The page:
NCES has strong commitment to open communications with the public, which we have encouraged since the early years of the Internet by posting all staff contact information, and publicly identifying experts for all our surveys.  I am looking forward to this blog being an extension of that tradition, offering an opportunity for you to hear from NCES experts on a variety of topics. The blog will provide a forum for news about the latest developments in NCES surveys, exciting new research opportunities, commonly misunderstood education measures, important new findings, and our innovative data tools.

In addition to covering a wide range of topics, the future blogs will cover the full range of NCES activity areas, including:

  • Early childhood education

  • Elementary and secondary education

  • Student performance on assessments

  • Postsecondary education

  • Adult education and literacy

  • International education comparisons

This blog will allow us to share information in an informal and engaging way, and enable us to build an even stronger communication network. We believe that the launch of this blog is an important milestone in our continuing commitment to the education community.

We hope you find these posts useful and informative!

Free or reduced price lunch: A proxy for poverty?

By Tom Snyder and Lauren Musu-Gillette

The percentage of students receiving free or reduced price lunch is often used as a proxy measure for the percentage of students living in poverty. While the percentage of students receiving free or reduced price lunch can provide some information about relative poverty, it should not be confused with the actual percentage of students in poverty enrolled in school. In 2012, just over half of public school children were eligible for free/reduced price lunches. In contrast, the actual poverty rate of public school students was 22 percent. Despite the correlation between the two measures, it is important to understand that they differ in important ways and that the difference is growing.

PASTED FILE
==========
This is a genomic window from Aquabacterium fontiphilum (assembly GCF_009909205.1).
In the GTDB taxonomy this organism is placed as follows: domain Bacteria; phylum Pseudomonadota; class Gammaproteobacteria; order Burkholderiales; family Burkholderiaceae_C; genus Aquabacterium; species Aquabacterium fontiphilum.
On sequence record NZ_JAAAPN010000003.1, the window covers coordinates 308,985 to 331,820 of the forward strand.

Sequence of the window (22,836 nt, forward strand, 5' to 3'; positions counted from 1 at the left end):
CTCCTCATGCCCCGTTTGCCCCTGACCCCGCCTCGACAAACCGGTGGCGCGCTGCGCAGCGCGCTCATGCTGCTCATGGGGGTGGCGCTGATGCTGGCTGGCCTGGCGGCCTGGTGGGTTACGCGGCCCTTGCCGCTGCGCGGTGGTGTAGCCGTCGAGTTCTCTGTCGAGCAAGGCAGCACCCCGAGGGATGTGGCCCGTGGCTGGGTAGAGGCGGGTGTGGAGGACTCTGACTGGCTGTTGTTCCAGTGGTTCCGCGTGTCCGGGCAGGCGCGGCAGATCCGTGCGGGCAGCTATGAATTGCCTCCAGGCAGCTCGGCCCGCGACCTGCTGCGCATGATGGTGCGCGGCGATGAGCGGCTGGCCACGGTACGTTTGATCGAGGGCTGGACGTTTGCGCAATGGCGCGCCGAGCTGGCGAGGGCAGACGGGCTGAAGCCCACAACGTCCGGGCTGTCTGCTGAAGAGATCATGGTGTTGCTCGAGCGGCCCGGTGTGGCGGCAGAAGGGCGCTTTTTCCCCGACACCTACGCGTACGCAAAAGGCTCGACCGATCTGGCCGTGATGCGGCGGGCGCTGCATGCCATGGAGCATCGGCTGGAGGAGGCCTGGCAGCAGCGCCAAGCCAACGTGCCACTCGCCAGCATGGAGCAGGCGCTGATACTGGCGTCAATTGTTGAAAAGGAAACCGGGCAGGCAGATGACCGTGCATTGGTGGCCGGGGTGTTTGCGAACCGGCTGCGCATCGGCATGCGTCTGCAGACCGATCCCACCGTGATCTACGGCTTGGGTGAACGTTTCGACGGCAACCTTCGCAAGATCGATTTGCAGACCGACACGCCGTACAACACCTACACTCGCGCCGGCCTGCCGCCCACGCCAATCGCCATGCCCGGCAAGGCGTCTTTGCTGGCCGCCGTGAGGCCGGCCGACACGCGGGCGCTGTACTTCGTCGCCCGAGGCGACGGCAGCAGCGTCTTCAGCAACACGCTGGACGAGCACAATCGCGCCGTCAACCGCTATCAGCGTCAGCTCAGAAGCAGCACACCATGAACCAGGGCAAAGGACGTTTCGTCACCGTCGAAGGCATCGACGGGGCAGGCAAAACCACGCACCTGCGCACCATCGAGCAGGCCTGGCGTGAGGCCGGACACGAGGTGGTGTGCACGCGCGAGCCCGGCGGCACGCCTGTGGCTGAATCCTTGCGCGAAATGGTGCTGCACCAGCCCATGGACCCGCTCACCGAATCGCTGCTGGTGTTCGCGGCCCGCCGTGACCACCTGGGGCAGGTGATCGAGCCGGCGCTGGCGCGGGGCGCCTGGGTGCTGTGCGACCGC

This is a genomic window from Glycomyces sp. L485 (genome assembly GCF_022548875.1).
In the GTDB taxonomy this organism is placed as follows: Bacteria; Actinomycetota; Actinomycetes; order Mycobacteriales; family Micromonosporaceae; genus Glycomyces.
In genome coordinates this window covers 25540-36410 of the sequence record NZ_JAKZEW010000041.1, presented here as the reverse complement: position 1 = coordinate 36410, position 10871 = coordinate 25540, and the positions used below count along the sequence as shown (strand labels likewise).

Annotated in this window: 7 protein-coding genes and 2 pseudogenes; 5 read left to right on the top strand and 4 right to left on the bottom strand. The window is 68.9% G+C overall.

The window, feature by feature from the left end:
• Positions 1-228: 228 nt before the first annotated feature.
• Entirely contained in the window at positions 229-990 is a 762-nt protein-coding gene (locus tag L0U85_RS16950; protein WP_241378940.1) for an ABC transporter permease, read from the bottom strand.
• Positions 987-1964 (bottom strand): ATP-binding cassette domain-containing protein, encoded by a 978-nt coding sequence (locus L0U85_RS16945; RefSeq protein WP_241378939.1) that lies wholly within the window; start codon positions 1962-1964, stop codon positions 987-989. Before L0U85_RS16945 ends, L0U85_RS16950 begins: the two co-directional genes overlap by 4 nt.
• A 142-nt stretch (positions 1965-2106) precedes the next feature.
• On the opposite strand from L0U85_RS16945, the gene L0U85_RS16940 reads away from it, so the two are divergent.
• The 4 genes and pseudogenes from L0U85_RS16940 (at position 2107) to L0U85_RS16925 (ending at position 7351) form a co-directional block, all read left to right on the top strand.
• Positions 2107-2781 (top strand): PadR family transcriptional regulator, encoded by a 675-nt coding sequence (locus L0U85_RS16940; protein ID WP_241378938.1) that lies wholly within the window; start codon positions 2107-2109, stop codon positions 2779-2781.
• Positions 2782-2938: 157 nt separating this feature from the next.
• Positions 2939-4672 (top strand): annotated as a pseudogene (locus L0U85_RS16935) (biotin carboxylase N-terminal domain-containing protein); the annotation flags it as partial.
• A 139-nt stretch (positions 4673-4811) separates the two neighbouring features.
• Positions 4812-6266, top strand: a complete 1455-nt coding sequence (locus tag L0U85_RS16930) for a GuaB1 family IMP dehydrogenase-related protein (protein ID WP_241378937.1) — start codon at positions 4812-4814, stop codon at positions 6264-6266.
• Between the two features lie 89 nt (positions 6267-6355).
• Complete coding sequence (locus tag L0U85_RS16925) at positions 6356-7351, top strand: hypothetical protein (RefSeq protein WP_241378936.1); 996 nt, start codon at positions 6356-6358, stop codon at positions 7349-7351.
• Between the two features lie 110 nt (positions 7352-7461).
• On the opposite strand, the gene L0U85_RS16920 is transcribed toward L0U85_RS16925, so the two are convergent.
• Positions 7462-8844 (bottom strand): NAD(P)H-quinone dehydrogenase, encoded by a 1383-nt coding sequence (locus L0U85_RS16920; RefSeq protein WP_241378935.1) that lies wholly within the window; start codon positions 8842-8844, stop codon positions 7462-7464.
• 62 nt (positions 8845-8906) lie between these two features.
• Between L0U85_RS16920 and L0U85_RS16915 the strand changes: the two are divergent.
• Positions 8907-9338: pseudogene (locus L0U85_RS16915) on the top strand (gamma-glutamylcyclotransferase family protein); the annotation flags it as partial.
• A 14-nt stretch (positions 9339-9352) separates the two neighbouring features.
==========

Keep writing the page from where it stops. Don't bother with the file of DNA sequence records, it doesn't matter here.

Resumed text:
As the largest federal program for elementary and secondary schools, the National School Lunch Program provided meals to more than 31 million children each school day in 2012. All lunches provided by the National School Lunch Program are considered subsidized to some extent because meal-service programs at schools must operate as non-profit programs. While all students at participating schools are eligible for regular priced lunches through the National School Lunch Program, there are multiple ways in which a child can become eligible for a free/reduced price lunch. Traditionally, family income has been used to establish eligibility for free/reduced price lunch.  

One way the percentage of students in poverty and those eligible for free/reduced price lunch differ is that many students eligible for free/reduced price lunch fall above the federal poverty threshold. A student from a household with an income at or below 130 percent of the poverty income threshold is eligible for free lunch. A student from a household with an income between 130 percent and up to 185 percent of the poverty threshold is eligible for reduced price lunch.

In addition, some groups of children such as foster children, children participating in Head Start and Migrant Education Programs, or children receiving services under the Runaway and Homeless Youth Act are eligible for free/reduced price lunch. Also, under the Community Eligibility option, some non-poor children may be included in the program if their district decides that it would be more efficient from an administrative or service delivery perspective to provide the free lunches to all children in the school. Thus, the percentage of students receiving free or reduced price lunch includes all students at or below 185 percent of the poverty threshold, plus some additional non-poor children who meet other eligibility criteria, plus other students in schools and districts that have exercised the Community Eligibility option, which results in a percentage that is more than double the official poverty rate.